The 7-year-old has a unique history that reflects the distillery’s excellent location in the Wicklow Mountains. Seven is a nod to the number of years Ireland’s St Kevin spent roaming the wilderness. It also recognizes Glendalough – the City of Seven Churches – as an ancient monastic center.
Glendalough finished its whiskey in some of Black Pitts Brewery’s ex-porter casks for a real Irish feel.
The nose of the whiskey is sweet: think vanilla ice cream and toffee apples. On the palate, it’s smooth and warm with toffee, cocoa, dark chocolate, and orange. It also comes with a peppery spice kick. The finish is long, and it’s the first time you’ll get the toasted oak of the barrel.
6. Virginia Distillery Port Case Finished Virginia-Highland Whiskey
Our last choice is the Virginia Distillery Port Case Finished Virginia-Highland Whiskey. It’s a hybrid of the highly regulated (and revered) single malt scotch combined with a year old single malt whiskey from Virginia. The blend is finished in a port cask.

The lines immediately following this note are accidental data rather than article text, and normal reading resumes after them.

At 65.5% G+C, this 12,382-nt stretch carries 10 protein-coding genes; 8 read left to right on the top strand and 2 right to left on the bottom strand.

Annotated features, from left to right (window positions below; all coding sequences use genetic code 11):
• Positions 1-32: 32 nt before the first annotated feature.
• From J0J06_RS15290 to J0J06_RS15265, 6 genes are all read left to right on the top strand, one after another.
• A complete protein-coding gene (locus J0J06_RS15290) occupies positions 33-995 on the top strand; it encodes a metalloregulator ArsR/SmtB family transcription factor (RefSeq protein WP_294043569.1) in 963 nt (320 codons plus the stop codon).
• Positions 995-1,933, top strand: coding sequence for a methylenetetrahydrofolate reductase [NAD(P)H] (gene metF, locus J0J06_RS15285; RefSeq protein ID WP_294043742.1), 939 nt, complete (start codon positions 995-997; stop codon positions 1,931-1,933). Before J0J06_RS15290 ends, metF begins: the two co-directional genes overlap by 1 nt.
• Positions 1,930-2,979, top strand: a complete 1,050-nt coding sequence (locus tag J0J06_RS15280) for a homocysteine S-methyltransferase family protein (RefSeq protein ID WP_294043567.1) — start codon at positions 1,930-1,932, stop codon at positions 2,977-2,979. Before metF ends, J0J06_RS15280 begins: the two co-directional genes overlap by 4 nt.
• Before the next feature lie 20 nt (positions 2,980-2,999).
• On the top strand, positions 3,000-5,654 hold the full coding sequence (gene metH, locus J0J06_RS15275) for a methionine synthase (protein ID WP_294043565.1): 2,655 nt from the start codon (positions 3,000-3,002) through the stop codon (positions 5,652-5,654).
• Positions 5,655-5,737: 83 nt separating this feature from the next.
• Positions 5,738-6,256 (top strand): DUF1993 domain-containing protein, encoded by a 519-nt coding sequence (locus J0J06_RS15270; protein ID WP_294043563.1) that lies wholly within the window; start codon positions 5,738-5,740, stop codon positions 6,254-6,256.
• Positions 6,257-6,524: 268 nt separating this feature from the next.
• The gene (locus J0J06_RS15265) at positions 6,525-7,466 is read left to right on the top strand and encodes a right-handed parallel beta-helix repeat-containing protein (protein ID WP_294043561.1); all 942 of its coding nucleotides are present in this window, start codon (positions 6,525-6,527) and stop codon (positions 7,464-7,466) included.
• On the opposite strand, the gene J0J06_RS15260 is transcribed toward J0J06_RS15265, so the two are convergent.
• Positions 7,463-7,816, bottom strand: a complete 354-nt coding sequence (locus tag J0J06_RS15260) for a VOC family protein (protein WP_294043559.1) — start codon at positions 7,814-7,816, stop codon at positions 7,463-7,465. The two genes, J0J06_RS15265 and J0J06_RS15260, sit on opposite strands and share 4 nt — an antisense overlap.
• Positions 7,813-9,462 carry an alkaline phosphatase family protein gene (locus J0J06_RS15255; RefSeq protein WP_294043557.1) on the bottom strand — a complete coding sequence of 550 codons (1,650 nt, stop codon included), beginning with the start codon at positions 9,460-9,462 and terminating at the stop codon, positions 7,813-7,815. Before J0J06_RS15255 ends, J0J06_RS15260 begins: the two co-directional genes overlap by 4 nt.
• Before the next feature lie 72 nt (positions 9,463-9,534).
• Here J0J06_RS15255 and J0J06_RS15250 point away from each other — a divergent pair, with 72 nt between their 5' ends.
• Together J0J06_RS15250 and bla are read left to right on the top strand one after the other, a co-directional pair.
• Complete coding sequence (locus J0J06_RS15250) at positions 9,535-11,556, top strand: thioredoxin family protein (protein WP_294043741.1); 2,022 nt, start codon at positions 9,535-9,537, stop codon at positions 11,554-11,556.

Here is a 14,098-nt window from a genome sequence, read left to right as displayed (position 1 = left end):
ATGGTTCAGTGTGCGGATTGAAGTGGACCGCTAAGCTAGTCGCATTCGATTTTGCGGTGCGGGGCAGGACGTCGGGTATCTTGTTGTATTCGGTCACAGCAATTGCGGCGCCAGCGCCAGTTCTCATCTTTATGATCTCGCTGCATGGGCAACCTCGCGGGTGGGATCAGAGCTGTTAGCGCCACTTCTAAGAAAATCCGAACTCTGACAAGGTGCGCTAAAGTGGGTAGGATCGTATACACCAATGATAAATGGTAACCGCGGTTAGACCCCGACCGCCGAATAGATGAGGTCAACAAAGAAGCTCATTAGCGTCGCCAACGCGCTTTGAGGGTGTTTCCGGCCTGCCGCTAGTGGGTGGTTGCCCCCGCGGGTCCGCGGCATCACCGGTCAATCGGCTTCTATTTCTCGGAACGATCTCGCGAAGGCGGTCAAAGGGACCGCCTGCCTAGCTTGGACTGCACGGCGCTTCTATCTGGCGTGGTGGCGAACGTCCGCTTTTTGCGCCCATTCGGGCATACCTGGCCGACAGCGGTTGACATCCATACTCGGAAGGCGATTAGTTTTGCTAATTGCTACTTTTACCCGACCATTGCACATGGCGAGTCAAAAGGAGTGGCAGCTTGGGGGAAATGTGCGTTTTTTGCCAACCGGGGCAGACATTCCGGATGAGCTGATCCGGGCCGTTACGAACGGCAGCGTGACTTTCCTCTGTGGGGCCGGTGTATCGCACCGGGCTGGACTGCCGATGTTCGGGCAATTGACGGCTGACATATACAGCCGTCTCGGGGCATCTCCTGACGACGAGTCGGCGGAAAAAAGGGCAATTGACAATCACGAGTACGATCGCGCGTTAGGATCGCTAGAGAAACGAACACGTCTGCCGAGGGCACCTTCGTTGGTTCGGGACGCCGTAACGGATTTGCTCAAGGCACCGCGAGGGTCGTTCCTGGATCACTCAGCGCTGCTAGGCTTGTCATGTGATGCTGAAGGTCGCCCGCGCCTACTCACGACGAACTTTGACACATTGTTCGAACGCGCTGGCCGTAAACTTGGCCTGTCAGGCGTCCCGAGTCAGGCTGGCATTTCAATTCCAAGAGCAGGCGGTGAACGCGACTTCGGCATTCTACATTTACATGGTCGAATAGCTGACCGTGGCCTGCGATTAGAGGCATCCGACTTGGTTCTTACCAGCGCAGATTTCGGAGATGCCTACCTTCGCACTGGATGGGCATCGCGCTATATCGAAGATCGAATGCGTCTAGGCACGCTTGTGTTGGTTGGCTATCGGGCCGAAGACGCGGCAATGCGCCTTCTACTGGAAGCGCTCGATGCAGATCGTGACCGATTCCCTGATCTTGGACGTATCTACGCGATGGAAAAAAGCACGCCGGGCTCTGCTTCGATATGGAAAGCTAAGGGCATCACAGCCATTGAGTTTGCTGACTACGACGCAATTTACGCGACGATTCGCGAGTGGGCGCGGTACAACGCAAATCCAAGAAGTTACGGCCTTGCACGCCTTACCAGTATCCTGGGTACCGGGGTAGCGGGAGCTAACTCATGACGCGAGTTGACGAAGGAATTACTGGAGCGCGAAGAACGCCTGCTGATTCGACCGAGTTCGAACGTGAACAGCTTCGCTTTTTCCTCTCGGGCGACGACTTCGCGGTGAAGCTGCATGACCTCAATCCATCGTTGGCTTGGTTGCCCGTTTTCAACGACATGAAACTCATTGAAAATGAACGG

Listen, we know what you’re thinking. Why would you ruin a single malt scotch by adding a single (?) year old whiskey? Is a single-year-old spirit even whiskey? Who has the audacity? Virginia Distillery does, and it works.
The nose is a malty experience with a bit of cinnamon, hay, and vanilla frosting sweetness. On the palate, you get a single malt scotch experience with cocoa, hay, honey, spice, and a seemingly herbal quality. The finish is medium to long and still malty and spicy.
No, it’s not a Scotch. But it’s not the abomination Scotch lovers might think either. It’s a real American whiskey – in the best sense of the word.
What’s the Best Tasting Whiskey in the World?
Finding the best tasting whiskey is a difficult challenge. The differences between Scotch, Irish, Japanese, European, American, and Canadian whiskeys are vast. But it is a journey worth undertaking.
What did you think of our whiskey choices? Agree or hard pass? Sound off in the comments below.